Caveman Breath

When I first tell people I’m on a Primal Blueprint diet emulating our ancient ancestors, the witty ones are usually quick with a clever comment or two, usually referencing the Flintstones, heavy brow ridges, monosyllabic grunts, or some combination of the three. A hearty laugh is shared (mine being exceedingly polite), and they’ll go on to ask if I’ve experienced increased hair growth, whether or not I met my wife by clubbing her over the head, and if I’ve got caveman breath (always accompanied by a theatrical, exaggerated step backward). What would I do without such comedians?

I gotta admit, though, they might have a point about the caveman breath. Although I don’t have a problem with it personally (unless my wife has kept quiet all these years), bad breath is a common complaint I hear about low-carb dieters. Strangely enough, I rarely hear it from actual low-carbers, but rather from overly critical skeptics. Still, bad breath does happen to everyone, and I for one would be wary of engaging Grok in a close heart to heart talk over some fermented mammoth milk. Even on our own comment boards, reader madMUHHH complained about having constant bad breath. Of course, he was also eating loads of garlic and onions, which are notorious causes of bad breath (regardless of the overall diet), but it does go to show that just because we’re eating healthy Primal foods, it doesn’t mean we’re immune to the ravages of bad breath.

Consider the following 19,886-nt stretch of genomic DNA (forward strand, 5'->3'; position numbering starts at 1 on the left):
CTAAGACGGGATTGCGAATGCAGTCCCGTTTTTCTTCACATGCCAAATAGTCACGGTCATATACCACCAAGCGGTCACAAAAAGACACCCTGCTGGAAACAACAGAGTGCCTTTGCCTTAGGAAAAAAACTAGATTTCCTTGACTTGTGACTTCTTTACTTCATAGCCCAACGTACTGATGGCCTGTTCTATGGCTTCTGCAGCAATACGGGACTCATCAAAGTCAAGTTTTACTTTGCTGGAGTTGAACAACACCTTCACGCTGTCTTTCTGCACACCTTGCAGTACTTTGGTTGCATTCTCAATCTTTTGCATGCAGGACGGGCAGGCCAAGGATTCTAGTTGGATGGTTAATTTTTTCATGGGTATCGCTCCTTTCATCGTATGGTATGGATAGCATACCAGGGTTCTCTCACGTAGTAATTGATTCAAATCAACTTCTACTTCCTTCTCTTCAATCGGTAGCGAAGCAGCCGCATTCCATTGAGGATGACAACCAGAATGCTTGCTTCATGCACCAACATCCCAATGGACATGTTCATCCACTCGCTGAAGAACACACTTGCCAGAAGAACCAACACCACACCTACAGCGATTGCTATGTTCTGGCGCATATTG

But are we Blueprinters especially susceptible to bad breath? First, let’s examine the most common causes.

Bacteria/Tooth Decay
Most bad breath you encounter is probably due to poor dental hygiene. Brushing isn’t enough for some people; sometimes you need to physically remove chunks of food from between your teeth. I doubt Grok was a big brusher, but he probably picked his teeth with bones or sharpened sticks (I think the annoying sensation of meat stuck in between your teeth is universally hated). Still, he ate a lot of meat, and he didn’t gargle, so it’s quite likely that stringy bits of meat got lodged between his teeth. Meat rots, and rotting meat stinks, especially when it’s bottled up in a hot, fetid environment (like the mouth). Pick your teeth or floss, especially after ribs, and don’t play spin the bottle with Grok after he’s just eaten.

Tooth decay is a more insidious cause of bad breath, but that wasn’t an issue for Grok. In fact, Stephan from Whole Health Source posted a great write up discussing the (now out of print) book Paleopathology at the Origins of Agriculture. In the book, anthropologists compare dental and skeletal records from both Paleolithic hunter-gatherers and Mesolithic agriculturalists and determine that with intense agriculture “incidence of carbohydrate-related tooth disease increases.” As long as you’re eating like Grok and avoiding sugars and starchy carbs, tooth decay probably isn’t the cause of bad breath.

Burning ketones for energy has a reputation for causing bad breath. In reality, it’s a “different” smell than most are used to, but not necessarily bad. In fact, the slightly sweet scent that sometimes results from ketosis is probably pretty close to how Grok’s breath smelled (provided he had picked his teeth, of course). That is, ketosis breath might actually be “normal” on the meat-and-plant-heavy Primal Blueprint eating plan. I sometimes notice an odd scent when I’m fasting, and I’m guessing it’s just those ketones at work.